By Brad Spencer
Longtime OPRF High School coach and physical education teacher Donald Hopkins died Wednesday of complications related to pancreatic cancer.
Hopkins, mostly known as coach Hop, retired from OPRF in 2010 after serving 33 years as an educator. Hopkins coached basketball, football and lacrosse mostly at the lower levels throughout his career. He was also a physical education teacher at the school. Six coaches currently in the basketball program played for Hopkins and coached alongside him, including OPRF head basketball coach Matt Maloney.
"One of Hop's greatest attributes was he could find a way to make a light-hearted comment to break the ice a bit during tense times," said Maloney of Hopkins, his assistant coach for nine years at the sophomore level. "He did that with coaches and players, too. He knew how to cheer people up."
Maloney visited with Hopkins just a few days before his death and the former coach was in his usual good spirits.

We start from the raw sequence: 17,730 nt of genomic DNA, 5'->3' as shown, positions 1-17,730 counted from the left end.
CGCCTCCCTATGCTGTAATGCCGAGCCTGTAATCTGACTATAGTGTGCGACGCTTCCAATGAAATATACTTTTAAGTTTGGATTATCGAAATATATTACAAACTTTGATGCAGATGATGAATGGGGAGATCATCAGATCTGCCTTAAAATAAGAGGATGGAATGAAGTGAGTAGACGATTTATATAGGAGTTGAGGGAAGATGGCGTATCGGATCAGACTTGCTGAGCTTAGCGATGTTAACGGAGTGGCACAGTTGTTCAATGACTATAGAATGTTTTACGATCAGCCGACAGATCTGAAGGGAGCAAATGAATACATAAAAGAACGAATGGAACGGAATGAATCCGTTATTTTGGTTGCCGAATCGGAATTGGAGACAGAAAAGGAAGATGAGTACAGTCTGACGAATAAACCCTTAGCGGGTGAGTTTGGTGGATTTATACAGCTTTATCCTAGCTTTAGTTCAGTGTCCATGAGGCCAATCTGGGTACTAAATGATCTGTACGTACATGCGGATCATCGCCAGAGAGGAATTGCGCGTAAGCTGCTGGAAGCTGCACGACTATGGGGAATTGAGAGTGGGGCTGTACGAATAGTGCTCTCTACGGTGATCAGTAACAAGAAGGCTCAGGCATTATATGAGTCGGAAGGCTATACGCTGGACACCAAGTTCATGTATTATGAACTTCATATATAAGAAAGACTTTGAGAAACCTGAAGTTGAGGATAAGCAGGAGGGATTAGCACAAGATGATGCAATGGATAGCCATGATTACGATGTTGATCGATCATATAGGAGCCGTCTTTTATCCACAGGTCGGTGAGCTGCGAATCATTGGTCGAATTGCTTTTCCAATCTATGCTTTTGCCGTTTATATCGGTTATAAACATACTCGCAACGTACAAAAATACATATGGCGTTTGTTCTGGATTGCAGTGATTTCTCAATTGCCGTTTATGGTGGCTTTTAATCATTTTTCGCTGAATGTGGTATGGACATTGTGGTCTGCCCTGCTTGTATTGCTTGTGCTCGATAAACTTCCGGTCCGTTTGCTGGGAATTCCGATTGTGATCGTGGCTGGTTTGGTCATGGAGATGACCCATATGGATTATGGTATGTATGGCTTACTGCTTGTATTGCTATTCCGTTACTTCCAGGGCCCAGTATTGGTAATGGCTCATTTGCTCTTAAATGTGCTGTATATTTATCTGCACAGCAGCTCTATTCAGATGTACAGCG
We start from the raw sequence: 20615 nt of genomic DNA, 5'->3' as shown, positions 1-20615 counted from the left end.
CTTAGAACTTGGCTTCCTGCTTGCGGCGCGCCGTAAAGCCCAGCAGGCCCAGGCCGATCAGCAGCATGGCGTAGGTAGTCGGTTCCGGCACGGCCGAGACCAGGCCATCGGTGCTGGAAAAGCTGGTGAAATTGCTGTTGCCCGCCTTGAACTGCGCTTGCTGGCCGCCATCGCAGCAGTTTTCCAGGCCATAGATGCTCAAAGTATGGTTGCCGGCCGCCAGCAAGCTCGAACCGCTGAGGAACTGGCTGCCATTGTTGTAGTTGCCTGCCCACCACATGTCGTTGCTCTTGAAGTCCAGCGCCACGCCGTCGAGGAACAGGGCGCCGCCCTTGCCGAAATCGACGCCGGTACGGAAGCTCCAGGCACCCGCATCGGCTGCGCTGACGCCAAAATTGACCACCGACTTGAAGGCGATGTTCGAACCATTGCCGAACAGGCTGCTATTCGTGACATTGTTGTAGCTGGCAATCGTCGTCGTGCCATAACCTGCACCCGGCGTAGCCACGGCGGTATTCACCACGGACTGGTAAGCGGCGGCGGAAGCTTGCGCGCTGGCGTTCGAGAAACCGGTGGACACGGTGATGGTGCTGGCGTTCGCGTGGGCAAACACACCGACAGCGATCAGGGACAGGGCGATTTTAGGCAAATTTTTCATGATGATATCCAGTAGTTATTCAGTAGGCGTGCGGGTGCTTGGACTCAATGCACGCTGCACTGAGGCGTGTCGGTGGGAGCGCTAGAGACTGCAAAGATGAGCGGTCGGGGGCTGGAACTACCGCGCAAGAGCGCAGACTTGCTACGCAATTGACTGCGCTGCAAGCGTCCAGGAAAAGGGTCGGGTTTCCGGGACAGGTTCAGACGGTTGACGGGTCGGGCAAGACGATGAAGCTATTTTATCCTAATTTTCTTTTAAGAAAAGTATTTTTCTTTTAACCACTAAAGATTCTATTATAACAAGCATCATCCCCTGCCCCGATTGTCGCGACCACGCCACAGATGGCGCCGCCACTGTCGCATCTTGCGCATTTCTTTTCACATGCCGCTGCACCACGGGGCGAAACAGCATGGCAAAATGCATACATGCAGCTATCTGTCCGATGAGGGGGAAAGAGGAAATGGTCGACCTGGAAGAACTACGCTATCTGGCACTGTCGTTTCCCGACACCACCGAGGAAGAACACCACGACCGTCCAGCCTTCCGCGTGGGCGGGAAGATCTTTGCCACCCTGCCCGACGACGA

"I passed along something a former fellow teammate and former player for Hop told me," said Maloney. "I told him Ramone Jones, the captain of the varsity basketball team our senior year, had called and told me to tell him he turned an immature freshman into a program leader. Hop smiled.
"He was his usual self to the end, cracking jokes that had me on my knees laughing," added Maloney. "It was same old Hop even though he was in a great deal of pain."
Hopkins, who lived in Evanston, also served as the head coach of boys lacrosse in the late '80s into the early '90s.
"Don was a character, a very funny man," said OPRF Athletics Director John Stelzer. "He was dubbed the 'Get-back coach' I believe by [former OPRF coach] Al Allen, for he was responsible for keeping the football players on the sideline behind the white line."
Stelzer said the school was holding a moment of silence for Hopkins during its fall spirit assembly on Friday. He will also be remembered during the varsity football game against York on Friday night.
Hopkins apparently requested that there be no formal funeral services upon his death.
"That's the sort of person he was," explained Maloney. "He was always someone who did a lot for others but shied away from taking credit. He was always one who didn't want to bring a lot of attention to himself. He was a great educator."
Hopkins was 62 years old.
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